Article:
Also, there is no magic number of hashtags. You’ll find plenty of dated research that says 9 to 11 hashtags is the correct quantity. I’ve tested it. It’s not accurate. Instagram allows up to 30 hashtags. I’ll regularly use somewhere between 20 to 30 hashtags if I think they will help. That stated, I may only use 5 to 15 if the image or subject doesn’t justify using 30. You still need to have the foresight to really know what your image is about before you search for relevant hashtags and post with them.
If you have a note sharing app, or even a blank email, open it on your desktop. Take notes here while searching for hashtags within Instagram on your mobile device. Create lists of hashtags that you think you’ll use for different types of posts you’ll make. Email your list to yourself. Copy. Paste (perhaps as a comment to your post to keep the caption clean). Repeat. There – you just saved a lot of time by no longer needing to research and retype hashtags for every post.
Bonus Instagram best practice: Don’t buy likes, and don’t buy a “growth service.” Running an online business, I get approached all. the. time. about these services. Their tactics are easily seen through, and they ultimately create false followers that mean nothing to your brand. I’d much rather have my 500 followers and 100 likes per post than 5000 followers with 20 likes per post. What good is a follower if they don’t engage with you?
Finding Your Hashtags
You’ll want to start with a base keyword in mind, the same way you would for any internet search. Open Instagram and touch the magnifying glass. Touch the search bar at the top. Touch the Tags column. Enter your base word or phrase and review suggestions with frequent use. I’ll illustrate the process from my perspective as a woodworker:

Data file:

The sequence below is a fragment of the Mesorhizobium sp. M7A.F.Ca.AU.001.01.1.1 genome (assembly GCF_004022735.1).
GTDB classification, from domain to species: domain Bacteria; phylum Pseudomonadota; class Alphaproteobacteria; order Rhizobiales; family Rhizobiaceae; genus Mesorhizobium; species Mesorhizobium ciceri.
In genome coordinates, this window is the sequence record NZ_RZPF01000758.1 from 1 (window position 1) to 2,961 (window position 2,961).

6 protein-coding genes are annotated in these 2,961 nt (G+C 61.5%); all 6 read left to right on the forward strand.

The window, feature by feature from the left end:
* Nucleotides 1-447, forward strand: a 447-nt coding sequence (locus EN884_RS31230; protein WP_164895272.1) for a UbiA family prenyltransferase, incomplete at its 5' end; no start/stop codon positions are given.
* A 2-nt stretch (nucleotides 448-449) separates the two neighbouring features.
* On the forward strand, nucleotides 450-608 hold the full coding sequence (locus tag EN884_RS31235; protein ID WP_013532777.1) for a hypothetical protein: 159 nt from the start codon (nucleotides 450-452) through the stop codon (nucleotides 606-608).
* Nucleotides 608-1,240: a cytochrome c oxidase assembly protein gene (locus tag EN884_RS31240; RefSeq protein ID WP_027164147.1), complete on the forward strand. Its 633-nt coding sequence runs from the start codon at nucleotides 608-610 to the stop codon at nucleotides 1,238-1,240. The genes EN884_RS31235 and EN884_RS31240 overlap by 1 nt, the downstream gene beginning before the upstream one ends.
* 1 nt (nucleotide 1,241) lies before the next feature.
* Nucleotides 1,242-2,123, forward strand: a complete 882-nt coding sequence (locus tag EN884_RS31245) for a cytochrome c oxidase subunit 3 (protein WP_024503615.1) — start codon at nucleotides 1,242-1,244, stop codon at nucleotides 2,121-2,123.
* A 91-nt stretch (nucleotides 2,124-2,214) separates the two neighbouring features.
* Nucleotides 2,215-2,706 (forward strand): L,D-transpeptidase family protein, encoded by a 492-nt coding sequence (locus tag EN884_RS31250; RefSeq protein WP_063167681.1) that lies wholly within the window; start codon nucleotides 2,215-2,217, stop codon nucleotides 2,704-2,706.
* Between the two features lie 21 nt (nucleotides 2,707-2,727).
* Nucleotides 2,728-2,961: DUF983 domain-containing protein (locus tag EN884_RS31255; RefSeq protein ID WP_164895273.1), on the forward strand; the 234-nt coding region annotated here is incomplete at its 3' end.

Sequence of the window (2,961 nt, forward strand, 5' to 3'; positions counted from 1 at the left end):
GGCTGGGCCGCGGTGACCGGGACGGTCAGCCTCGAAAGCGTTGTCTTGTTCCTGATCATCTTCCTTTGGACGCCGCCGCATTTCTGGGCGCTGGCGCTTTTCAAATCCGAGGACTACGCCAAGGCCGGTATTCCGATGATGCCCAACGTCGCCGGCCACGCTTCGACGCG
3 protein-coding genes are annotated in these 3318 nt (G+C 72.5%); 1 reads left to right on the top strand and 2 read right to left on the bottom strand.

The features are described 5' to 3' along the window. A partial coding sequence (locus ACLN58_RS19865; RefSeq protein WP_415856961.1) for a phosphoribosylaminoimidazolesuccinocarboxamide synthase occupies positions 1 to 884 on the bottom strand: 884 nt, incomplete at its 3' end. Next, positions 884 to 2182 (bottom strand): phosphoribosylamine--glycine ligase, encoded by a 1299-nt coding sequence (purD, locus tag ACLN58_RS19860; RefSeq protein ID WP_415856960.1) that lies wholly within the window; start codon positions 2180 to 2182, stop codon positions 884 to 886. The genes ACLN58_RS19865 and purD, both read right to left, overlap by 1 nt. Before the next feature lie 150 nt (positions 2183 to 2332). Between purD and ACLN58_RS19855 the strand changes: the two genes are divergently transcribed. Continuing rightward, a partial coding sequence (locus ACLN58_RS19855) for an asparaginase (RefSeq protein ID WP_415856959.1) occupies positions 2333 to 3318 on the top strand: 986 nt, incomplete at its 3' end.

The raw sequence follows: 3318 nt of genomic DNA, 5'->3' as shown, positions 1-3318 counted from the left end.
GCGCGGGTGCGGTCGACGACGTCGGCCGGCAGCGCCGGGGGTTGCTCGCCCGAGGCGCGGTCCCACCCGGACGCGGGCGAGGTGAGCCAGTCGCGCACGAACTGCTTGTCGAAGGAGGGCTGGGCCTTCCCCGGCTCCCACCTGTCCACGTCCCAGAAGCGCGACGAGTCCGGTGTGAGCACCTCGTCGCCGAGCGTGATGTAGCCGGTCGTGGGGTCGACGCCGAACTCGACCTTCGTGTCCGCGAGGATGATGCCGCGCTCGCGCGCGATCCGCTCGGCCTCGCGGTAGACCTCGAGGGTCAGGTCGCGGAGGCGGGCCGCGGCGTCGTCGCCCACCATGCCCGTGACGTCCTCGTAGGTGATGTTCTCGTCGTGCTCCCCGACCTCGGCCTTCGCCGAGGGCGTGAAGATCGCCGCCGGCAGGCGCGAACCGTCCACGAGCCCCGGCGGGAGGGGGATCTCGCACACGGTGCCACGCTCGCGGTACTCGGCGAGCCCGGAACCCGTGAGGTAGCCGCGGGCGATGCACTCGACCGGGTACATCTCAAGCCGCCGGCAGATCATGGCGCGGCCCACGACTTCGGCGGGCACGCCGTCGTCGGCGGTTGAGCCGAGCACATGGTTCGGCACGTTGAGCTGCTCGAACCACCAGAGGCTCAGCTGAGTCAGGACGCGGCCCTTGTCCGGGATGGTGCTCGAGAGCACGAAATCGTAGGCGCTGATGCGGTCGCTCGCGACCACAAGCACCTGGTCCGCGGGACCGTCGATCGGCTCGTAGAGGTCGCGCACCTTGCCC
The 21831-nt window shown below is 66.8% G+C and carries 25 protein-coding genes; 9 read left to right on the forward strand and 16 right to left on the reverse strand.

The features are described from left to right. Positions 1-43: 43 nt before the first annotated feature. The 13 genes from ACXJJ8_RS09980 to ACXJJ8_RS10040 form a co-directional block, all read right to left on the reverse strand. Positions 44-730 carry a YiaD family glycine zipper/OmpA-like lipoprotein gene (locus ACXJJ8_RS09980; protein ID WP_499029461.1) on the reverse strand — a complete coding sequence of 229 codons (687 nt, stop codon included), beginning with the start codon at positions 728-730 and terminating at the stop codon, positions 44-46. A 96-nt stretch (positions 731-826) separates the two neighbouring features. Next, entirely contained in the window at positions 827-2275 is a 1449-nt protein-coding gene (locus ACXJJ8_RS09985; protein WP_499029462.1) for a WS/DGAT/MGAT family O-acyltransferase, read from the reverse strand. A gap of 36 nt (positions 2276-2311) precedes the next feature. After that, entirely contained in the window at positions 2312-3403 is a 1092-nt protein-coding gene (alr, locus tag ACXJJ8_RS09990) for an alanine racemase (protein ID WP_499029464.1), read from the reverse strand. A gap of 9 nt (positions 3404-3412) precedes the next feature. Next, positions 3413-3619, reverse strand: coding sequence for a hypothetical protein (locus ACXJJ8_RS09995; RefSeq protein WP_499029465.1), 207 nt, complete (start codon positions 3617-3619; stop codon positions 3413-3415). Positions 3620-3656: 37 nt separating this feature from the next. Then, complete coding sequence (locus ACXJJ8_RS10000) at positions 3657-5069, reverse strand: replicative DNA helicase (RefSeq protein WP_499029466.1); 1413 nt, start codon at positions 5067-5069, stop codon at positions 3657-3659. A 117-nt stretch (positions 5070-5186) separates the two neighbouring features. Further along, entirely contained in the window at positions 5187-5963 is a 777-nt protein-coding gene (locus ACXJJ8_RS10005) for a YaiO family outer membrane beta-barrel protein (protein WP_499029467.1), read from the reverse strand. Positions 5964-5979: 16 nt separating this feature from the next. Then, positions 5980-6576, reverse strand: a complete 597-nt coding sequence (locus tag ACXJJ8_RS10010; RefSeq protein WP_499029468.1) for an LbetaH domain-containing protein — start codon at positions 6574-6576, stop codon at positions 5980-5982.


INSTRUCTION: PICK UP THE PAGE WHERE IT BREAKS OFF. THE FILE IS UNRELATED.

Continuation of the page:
Touching #woodworking shows the top posts, followed by the most recent posts for that hashtag. Here, I’ll review the type of content that appears in this feed. This high-volume hashtag appears to be what I’m dubbing a “super hashtag,” because at the top of the screen are not only suggestions for related hashtags, but also Stories that recently used that hashtag.
Not every hashtag gets these features. For instance, #woodworkingtools only shows the related hashtags, and #woodworkingschool doesn’t show any of these related suggestions.
The related keywords are a treasure trove of keywords that will be relevant to your subject. Most times I find these to be right in line with what I’m trying to accomplish. Even better, when exploring these related hashtags, I’ll find even more hashtags relevant to my subject matter.
Comparing the top posts to the most recent posts for a particular hashtag is a great place to analyze what might end up being a successful post. Try to emulate the type of post that gets a lot of attention in the relevant hashtag.
When reviewing the list of hashtags Instagram suggests for you, going for the most popular isn’t always the best idea when you’re talking about 3.8 million uses. Your post is likely to get buried quickly. (For example, refresh the Explore tab for #vsco a few times and see how quickly the most recent photos change). However, if you see suggested hashtags with much more reasonable numbers, there’s a great chance you’re going to stay visible in that feed for a longer period of time.
You’ll also want to pick an “evergreen hashtag” the same way you strive to write evergreen content for your blog or site. Evergreen hashtags are those hashtags that will always remain popular, compared to those created around a season, or a one-time or annual event. If you are sharing a photo you took at MozCon and want to use #mozcon2017, it’s a good idea to also use #mozcon in the same post. Aim for both audiences.
I think you have enough information to be dangerous here.
My parting advice: Don’t focus on getting your next follower. Focus on the the organic reach possible through Explore. The followers will come when they want to or need to.
Many Instagram users will scroll the Explore grid while ignoring their own feed. Do you want to get lost in your followers’ single-image feed created with a popularity algorithm, or do you want to be seen by those who haven’t seen you yet?
Your new audience lives in the Explore grid. So you should you.